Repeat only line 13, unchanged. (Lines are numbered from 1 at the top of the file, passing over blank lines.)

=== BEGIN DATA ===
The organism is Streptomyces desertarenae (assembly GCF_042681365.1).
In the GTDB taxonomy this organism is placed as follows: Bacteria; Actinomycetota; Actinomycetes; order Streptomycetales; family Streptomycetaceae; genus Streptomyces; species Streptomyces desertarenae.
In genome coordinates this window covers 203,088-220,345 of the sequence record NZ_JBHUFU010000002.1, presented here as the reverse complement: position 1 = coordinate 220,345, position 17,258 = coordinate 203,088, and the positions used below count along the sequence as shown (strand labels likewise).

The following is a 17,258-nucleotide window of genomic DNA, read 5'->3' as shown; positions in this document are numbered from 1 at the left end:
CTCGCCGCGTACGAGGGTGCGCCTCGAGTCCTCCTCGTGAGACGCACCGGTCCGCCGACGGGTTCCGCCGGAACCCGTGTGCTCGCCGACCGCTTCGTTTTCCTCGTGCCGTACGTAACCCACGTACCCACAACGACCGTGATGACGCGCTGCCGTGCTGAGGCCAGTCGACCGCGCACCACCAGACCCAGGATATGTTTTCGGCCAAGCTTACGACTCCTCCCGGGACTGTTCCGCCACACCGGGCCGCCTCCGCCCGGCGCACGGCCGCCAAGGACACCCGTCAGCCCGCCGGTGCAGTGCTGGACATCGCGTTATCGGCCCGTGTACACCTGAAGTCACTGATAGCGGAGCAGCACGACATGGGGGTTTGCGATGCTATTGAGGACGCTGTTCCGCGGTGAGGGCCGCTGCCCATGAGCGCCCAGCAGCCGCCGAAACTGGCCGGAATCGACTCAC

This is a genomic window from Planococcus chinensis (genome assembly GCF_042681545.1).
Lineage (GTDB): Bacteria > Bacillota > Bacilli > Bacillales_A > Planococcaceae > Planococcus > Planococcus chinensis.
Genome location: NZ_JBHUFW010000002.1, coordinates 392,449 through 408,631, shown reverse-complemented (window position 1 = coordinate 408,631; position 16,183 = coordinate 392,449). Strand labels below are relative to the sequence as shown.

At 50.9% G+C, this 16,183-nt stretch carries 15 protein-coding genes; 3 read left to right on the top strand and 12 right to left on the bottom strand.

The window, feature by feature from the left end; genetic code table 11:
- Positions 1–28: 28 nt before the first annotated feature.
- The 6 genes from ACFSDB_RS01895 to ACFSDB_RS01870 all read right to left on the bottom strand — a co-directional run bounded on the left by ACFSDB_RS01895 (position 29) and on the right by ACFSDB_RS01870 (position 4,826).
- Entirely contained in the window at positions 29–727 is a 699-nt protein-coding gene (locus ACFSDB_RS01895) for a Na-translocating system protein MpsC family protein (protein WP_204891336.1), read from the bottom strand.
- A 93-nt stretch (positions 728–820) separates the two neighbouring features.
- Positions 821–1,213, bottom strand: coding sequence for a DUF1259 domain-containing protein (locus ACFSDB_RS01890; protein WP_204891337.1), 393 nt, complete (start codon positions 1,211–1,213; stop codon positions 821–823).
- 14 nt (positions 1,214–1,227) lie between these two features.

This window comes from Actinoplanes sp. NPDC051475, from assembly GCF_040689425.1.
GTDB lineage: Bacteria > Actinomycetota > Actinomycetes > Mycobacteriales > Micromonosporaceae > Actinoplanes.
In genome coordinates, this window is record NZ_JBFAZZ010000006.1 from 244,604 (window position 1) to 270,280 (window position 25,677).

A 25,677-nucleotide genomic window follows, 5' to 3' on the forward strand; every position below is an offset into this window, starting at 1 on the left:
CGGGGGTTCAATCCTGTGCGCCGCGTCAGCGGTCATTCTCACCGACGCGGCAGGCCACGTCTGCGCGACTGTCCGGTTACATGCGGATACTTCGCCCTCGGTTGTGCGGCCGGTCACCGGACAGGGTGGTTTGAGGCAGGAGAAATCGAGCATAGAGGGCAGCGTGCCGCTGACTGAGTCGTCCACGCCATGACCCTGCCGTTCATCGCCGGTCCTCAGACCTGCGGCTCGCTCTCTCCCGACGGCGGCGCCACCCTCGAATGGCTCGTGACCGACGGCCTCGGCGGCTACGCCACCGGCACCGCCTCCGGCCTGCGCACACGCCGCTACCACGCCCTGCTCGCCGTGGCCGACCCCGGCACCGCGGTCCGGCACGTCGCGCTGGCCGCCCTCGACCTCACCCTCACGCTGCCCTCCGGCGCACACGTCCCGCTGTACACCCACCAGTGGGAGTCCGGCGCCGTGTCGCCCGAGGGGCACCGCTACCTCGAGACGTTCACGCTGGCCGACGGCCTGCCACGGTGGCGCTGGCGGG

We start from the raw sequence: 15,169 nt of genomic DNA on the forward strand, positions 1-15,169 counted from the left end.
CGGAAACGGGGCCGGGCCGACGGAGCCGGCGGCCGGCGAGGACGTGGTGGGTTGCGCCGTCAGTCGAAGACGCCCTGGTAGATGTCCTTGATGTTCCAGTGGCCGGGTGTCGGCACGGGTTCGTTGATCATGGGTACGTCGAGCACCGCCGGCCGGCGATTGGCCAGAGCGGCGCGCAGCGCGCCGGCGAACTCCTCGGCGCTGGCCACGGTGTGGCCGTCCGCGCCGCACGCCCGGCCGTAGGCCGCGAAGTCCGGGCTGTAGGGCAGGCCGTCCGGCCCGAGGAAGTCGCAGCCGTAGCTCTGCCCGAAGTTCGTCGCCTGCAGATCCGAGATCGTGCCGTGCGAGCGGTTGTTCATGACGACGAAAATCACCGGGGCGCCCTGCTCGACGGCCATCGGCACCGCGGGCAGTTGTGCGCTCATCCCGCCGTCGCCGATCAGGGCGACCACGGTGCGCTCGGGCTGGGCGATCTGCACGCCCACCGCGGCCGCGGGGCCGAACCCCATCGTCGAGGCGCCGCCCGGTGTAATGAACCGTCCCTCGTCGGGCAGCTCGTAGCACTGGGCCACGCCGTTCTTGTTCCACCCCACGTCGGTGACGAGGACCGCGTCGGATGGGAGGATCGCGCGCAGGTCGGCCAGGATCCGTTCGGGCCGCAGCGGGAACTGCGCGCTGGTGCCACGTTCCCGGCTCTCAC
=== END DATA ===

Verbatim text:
- Entirely contained in the window at positions 29–727 is a 699-nt protein-coding gene (locus ACFSDB_RS01895) for a Na-translocating system protein MpsC family protein (protein WP_204891336.1), read from the bottom strand.